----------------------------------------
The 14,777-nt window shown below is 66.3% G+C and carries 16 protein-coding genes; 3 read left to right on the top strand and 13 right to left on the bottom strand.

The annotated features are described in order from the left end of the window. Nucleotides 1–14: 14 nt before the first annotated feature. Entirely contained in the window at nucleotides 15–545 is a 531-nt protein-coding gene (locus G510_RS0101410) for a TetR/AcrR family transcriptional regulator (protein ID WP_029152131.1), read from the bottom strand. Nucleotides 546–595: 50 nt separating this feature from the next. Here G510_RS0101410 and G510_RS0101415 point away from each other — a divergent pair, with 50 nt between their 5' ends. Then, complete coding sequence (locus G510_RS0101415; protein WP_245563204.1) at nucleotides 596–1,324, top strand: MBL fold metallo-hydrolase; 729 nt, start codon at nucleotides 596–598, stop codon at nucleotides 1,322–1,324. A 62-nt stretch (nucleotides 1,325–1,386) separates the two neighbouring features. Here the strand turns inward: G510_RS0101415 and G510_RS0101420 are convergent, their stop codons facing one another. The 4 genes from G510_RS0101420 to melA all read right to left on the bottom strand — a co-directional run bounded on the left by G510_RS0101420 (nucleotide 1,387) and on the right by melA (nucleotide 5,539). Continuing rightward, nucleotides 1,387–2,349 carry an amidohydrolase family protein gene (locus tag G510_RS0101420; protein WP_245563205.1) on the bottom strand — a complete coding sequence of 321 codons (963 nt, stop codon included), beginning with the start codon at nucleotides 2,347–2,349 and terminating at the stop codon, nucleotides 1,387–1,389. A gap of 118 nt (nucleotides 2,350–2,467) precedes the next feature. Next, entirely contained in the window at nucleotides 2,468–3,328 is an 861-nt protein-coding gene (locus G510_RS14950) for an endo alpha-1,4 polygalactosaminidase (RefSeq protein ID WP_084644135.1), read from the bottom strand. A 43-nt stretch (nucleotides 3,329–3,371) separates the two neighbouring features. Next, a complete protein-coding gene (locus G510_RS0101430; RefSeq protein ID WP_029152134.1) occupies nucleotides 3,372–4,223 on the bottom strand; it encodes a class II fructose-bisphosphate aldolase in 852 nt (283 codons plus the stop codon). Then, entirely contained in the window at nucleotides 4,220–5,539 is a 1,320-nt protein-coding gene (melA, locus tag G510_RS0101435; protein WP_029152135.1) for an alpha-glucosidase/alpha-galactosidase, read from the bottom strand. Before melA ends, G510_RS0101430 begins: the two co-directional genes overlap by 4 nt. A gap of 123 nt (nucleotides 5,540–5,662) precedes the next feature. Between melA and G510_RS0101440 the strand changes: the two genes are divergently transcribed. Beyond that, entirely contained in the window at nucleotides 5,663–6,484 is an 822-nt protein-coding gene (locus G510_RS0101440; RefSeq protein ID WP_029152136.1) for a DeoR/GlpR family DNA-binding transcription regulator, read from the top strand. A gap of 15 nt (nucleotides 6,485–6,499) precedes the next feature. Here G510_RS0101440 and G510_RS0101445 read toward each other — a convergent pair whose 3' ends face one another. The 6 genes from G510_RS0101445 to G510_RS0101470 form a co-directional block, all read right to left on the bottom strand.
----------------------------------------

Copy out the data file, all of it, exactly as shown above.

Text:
The 14,777-nt window shown below is 66.3% G+C and carries 16 protein-coding genes; 3 read left to right on the top strand and 13 right to left on the bottom strand.

The annotated features are described in order from the left end of the window. Nucleotides 1–14: 14 nt before the first annotated feature. Entirely contained in the window at nucleotides 15–545 is a 531-nt protein-coding gene (locus G510_RS0101410) for a TetR/AcrR family transcriptional regulator (protein ID WP_029152131.1), read from the bottom strand. Nucleotides 546–595: 50 nt separating this feature from the next. Here G510_RS0101410 and G510_RS0101415 point away from each other — a divergent pair, with 50 nt between their 5' ends. Then, complete coding sequence (locus G510_RS0101415; protein WP_245563204.1) at nucleotides 596–1,324, top strand: MBL fold metallo-hydrolase; 729 nt, start codon at nucleotides 596–598, stop codon at nucleotides 1,322–1,324. A 62-nt stretch (nucleotides 1,325–1,386) separates the two neighbouring features. Here the strand turns inward: G510_RS0101415 and G510_RS0101420 are convergent, their stop codons facing one another. The 4 genes from G510_RS0101420 to melA all read right to left on the bottom strand — a co-directional run bounded on the left by G510_RS0101420 (nucleotide 1,387) and on the right by melA (nucleotide 5,539). Continuing rightward, nucleotides 1,387–2,349 carry an amidohydrolase family protein gene (locus tag G510_RS0101420; protein WP_245563205.1) on the bottom strand — a complete coding sequence of 321 codons (963 nt, stop codon included), beginning with the start codon at nucleotides 2,347–2,349 and terminating at the stop codon, nucleotides 1,387–1,389. A gap of 118 nt (nucleotides 2,350–2,467) precedes the next feature. Next, entirely contained in the window at nucleotides 2,468–3,328 is an 861-nt protein-coding gene (locus G510_RS14950) for an endo alpha-1,4 polygalactosaminidase (RefSeq protein ID WP_084644135.1), read from the bottom strand. A 43-nt stretch (nucleotides 3,329–3,371) separates the two neighbouring features. Next, a complete protein-coding gene (locus G510_RS0101430; RefSeq protein ID WP_029152134.1) occupies nucleotides 3,372–4,223 on the bottom strand; it encodes a class II fructose-bisphosphate aldolase in 852 nt (283 codons plus the stop codon). Then, entirely contained in the window at nucleotides 4,220–5,539 is a 1,320-nt protein-coding gene (melA, locus tag G510_RS0101435; protein WP_029152135.1) for an alpha-glucosidase/alpha-galactosidase, read from the bottom strand. Before melA ends, G510_RS0101430 begins: the two co-directional genes overlap by 4 nt. A gap of 123 nt (nucleotides 5,540–5,662) precedes the next feature. Between melA and G510_RS0101440 the strand changes: the two genes are divergently transcribed. Beyond that, entirely contained in the window at nucleotides 5,663–6,484 is an 822-nt protein-coding gene (locus G510_RS0101440; RefSeq protein ID WP_029152136.1) for a DeoR/GlpR family DNA-binding transcription regulator, read from the top strand. A gap of 15 nt (nucleotides 6,485–6,499) precedes the next feature. Here G510_RS0101440 and G510_RS0101445 read toward each other — a convergent pair whose 3' ends face one another. The 6 genes from G510_RS0101445 to G510_RS0101470 form a co-directional block, all read right to left on the bottom strand.